Modern Drug Discovery

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Chapter: Medicinal Chemistry : Introduction to Medicinal Chemistry

A new approach to drug discovery is to understand how the diseases and infections are controlled at the molecular and physiological level and to target specific entities based on this knowledge.


MODERN DRUG DISCOVERY

A new approach to drug discovery is to understand how the diseases and infections are controlled at the molecular and physiological level and to target specific entities based on this knowledge. This process of drug discovery involves the identification of the candidates, synthesis, characterization, screening, and assays for its therapeutic efficacy. Once a compound has proved its value in these tests, the process of drug development starts prior to the clinical trials.

Despite the advances in technology and understanding of the biological systems, drug discovery is still a long process with a low rate of new therapeutic discoveries. Information on the human genome, its sequence, and what it encodes has been hailed as a potential windfall for drug discovery, promising to virtually eliminate the bottlenecks in therapeutic targets that have been one of the limiting factors on the rate of therapeutic discovery.

Targets New and Established

Those targets for which there is good scientific understanding, supported by lengthy publication history of both as to how the target functions in normal physiology and how it is involved in human pathology are called as ‘established targets’. It is directed to the extent of background information available on a target, in particular, functional information and does not imply that the mechanism of the action of drugs that are thought to act through particular established targets is fully understood. Less investment is, generally, required to develop a therapeutic directed against the target for which more such information is available, The process of gathering such functional information is called ‘target validation’ in pharmaceutical industry parlance. Established targets provide information on the chemical feasibility of developing a small molecular therapeutic against the target, and can provide licensing opportunities and freedom to operate indicators with respect to small molecule therapeutic candidates.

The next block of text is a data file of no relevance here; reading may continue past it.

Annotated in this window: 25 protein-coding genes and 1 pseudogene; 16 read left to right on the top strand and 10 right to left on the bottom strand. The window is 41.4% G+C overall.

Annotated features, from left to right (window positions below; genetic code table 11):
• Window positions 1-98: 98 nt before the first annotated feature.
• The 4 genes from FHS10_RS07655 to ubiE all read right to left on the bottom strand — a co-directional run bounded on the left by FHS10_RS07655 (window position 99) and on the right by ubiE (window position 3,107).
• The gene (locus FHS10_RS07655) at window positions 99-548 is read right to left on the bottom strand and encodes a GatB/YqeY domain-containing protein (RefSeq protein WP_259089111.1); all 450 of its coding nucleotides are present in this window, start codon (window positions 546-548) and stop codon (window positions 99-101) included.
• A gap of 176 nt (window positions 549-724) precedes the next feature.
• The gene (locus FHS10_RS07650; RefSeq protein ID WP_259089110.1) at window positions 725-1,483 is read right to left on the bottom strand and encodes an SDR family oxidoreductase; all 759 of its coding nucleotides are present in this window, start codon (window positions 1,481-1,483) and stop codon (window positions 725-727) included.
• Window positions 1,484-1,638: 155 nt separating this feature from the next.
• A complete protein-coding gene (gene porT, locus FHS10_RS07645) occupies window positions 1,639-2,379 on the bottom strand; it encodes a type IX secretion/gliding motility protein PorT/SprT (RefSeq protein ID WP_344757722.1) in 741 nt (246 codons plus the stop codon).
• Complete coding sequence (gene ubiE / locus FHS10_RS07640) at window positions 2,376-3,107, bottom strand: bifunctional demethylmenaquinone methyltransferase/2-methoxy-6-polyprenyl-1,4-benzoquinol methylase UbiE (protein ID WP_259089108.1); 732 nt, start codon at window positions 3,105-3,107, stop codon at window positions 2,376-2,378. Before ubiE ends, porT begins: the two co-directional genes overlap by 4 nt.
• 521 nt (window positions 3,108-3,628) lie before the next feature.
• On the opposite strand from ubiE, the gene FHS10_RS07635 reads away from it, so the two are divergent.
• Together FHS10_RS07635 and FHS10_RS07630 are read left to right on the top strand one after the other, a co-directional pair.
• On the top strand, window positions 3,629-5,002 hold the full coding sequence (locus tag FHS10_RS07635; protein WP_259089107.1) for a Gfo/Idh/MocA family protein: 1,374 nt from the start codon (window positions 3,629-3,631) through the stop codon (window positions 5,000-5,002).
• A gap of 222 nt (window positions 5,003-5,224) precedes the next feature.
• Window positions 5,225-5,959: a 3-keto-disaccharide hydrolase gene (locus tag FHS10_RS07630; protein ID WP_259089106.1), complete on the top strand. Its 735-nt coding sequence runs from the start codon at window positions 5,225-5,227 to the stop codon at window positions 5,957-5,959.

In general, ‘new targets’ are those targets that are not ‘established targets’, but which have been or are the subject of drug discovery campaigns. These typically include newly discovered proteins or proteins whose functions have now become clear as a result of basic scientific research. The majority of the targets currently selected for drug discovery efforts are proteins. Two classes of proteins predominate: G-proteincoupled receptors (GPCRs) and protein kinases.

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